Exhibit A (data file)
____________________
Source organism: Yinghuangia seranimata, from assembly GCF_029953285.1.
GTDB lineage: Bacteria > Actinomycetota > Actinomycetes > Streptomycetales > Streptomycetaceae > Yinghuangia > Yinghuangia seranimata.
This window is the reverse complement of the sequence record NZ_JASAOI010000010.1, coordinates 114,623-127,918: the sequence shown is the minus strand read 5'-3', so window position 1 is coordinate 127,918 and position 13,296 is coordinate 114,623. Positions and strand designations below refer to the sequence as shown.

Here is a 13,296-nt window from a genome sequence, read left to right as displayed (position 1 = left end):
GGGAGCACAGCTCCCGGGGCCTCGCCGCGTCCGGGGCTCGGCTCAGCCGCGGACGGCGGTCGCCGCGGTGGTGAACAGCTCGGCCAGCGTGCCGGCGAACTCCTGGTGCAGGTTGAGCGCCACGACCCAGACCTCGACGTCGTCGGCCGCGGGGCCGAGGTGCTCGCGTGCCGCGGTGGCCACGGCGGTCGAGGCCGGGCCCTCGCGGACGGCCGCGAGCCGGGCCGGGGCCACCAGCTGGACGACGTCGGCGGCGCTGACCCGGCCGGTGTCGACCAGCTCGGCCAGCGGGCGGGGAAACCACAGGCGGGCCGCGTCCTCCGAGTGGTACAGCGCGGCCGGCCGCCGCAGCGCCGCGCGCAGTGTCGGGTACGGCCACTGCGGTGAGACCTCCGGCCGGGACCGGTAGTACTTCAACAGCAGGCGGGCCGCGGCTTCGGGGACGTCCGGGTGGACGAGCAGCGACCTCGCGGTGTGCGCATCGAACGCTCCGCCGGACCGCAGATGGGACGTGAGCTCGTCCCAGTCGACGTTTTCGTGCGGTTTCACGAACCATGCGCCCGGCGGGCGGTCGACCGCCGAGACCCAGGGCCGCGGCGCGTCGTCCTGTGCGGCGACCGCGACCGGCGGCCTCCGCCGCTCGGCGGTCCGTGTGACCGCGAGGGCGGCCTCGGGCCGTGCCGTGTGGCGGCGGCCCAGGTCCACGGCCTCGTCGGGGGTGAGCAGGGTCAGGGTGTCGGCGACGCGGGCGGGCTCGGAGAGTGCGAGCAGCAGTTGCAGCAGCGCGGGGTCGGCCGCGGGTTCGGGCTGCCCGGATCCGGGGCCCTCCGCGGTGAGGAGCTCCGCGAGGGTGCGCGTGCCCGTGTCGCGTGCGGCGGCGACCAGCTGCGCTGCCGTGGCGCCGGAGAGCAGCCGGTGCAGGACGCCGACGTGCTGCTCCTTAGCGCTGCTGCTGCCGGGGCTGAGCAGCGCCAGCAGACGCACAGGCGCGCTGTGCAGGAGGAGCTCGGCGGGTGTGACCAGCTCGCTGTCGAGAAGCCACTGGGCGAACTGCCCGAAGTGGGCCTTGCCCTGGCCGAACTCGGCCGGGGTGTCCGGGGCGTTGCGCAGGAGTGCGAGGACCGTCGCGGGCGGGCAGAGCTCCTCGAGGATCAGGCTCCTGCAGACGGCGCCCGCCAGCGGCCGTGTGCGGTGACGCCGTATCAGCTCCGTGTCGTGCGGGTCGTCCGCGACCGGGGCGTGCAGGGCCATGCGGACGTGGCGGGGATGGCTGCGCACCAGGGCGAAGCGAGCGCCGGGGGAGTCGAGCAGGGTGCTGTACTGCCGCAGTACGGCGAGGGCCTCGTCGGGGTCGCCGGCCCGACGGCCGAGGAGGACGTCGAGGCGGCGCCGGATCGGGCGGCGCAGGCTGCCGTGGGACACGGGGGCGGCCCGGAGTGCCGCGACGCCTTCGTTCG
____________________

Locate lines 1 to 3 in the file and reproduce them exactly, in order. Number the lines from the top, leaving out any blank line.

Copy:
Source organism: Yinghuangia seranimata, from assembly GCF_029953285.1.
GTDB lineage: Bacteria > Actinomycetota > Actinomycetes > Streptomycetales > Streptomycetaceae > Yinghuangia > Yinghuangia seranimata.
This window is the reverse complement of the sequence record NZ_JASAOI010000010.1, coordinates 114,623-127,918: the sequence shown is the minus strand read 5'-3', so window position 1 is coordinate 127,918 and position 13,296 is coordinate 114,623. Positions and strand designations below refer to the sequence as shown.